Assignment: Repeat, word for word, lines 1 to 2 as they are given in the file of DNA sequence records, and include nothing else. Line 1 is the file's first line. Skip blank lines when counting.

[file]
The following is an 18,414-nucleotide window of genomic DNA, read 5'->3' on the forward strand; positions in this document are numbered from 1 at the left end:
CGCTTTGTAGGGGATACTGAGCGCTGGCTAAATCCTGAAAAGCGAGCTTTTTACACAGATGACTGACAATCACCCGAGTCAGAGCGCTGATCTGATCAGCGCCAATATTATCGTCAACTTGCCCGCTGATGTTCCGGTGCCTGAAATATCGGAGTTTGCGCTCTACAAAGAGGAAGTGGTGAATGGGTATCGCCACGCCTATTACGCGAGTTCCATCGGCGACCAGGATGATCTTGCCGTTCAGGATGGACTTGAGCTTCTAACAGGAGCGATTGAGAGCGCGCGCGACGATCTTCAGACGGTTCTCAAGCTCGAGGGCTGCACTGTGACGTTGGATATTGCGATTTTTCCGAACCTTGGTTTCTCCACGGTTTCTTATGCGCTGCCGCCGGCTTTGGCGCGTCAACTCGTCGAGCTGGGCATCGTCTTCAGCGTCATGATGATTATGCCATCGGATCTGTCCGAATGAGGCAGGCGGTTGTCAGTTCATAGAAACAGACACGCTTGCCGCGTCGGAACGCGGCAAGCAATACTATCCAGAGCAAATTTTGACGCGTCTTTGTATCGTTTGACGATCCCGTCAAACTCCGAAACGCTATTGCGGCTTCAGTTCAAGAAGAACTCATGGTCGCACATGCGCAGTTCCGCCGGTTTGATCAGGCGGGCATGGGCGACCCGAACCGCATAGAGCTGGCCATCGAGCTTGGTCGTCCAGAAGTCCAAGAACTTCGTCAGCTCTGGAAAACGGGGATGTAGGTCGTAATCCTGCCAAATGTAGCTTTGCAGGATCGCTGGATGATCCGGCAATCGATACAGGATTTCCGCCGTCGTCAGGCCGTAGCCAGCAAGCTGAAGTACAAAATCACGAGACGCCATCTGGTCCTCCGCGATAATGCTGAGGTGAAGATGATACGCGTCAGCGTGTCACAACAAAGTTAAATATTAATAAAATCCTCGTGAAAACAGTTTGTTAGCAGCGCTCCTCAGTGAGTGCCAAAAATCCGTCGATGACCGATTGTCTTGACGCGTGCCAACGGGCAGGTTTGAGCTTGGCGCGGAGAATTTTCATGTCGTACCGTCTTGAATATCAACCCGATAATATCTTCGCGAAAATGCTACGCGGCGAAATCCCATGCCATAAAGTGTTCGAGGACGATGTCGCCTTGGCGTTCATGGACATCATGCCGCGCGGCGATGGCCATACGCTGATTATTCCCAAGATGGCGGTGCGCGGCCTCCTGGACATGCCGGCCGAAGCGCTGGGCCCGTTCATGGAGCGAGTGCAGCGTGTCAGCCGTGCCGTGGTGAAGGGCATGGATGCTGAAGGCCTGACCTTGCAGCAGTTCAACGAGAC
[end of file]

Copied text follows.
The following is an 18,414-nucleotide window of genomic DNA, read 5'->3' on the forward strand; positions in this document are numbered from 1 at the left end:
CGCTTTGTAGGGGATACTGAGCGCTGGCTAAATCCTGAAAAGCGAGCTTTTTACACAGATGACTGACAATCACCCGAGTCAGAGCGCTGATCTGATCAGCGCCAATATTATCGTCAACTTGCCCGCTGATGTTCCGGTGCCTGAAATATCGGAGTTTGCGCTCTACAAAGAGGAAGTGGTGAATGGGTATCGCCACGCCTATTACGCGAGTTCCATCGGCGACCAGGATGATCTTGCCGTTCAGGATGGACTTGAGCTTCTAACAGGAGCGATTGAGAGCGCGCGCGACGATCTTCAGACGGTTCTCAAGCTCGAGGGCTGCACTGTGACGTTGGATATTGCGATTTTTCCGAACCTTGGTTTCTCCACGGTTTCTTATGCGCTGCCGCCGGCTTTGGCGCGTCAACTCGTCGAGCTGGGCATCGTCTTCAGCGTCATGATGATTATGCCATCGGATCTGTCCGAATGAGGCAGGCGGTTGTCAGTTCATAGAAACAGACACGCTTGCCGCGTCGGAACGCGGCAAGCAATACTATCCAGAGCAAATTTTGACGCGTCTTTGTATCGTTTGACGATCCCGTCAAACTCCGAAACGCTATTGCGGCTTCAGTTCAAGAAGAACTCATGGTCGCACATGCGCAGTTCCGCCGGTTTGATCAGGCGGGCATGGGCGACCCGAACCGCATAGAGCTGGCCATCGAGCTTGGTCGTCCAGAAGTCCAAGAACTTCGTCAGCTCTGGAAAACGGGGATGTAGGTCGTAATCCTGCCAAATGTAGCTTTGCAGGATCGCTGGATGATCCGGCAATCGATACAGGATTTCCGCCGTCGTCAGGCCGTAGCCAGCAAGCTGAAGTACAAAATCACGAGACGCCATCTGGTCCTCCGCGATAATGCTGAGGTGAAGATGATACGCGTCAGCGTGTCACAACAAAGTTAAATATTAATAAAATCCTCGTGAAAACAGTTTGTTAGCAGCGCTCCTCAGTGAGTGCCAAAAATCCGTCGATGACCGATTGTCTTGACGCGTGCCAACGGGCAGGTTTGAGCTTGGCGCGGAGAATTTTCATGTCGTACCGTCTTGAATATCAACCCGATAATATCTTCGCGAAAATGCTACGCGGCGAAATCCCATGCCATAAAGTGTTCGAGGACGATGTCGCCTTGGCGTTCATGGACATCATGCCGCGCGGCGATGGCCATACGCTGATTATTCCCAAGATGGCGGTGCGCGGCCTCCTGGACATGCCGGCCGAAGCGCTGGGCCCGTTCATGGAGCGAGTGCAGCGTGTCAGCCGTGCCGTGGTGAAGGGCATGGATGCTGAAGGCCTGACCTTGCAGCAGTTCAACGAGAC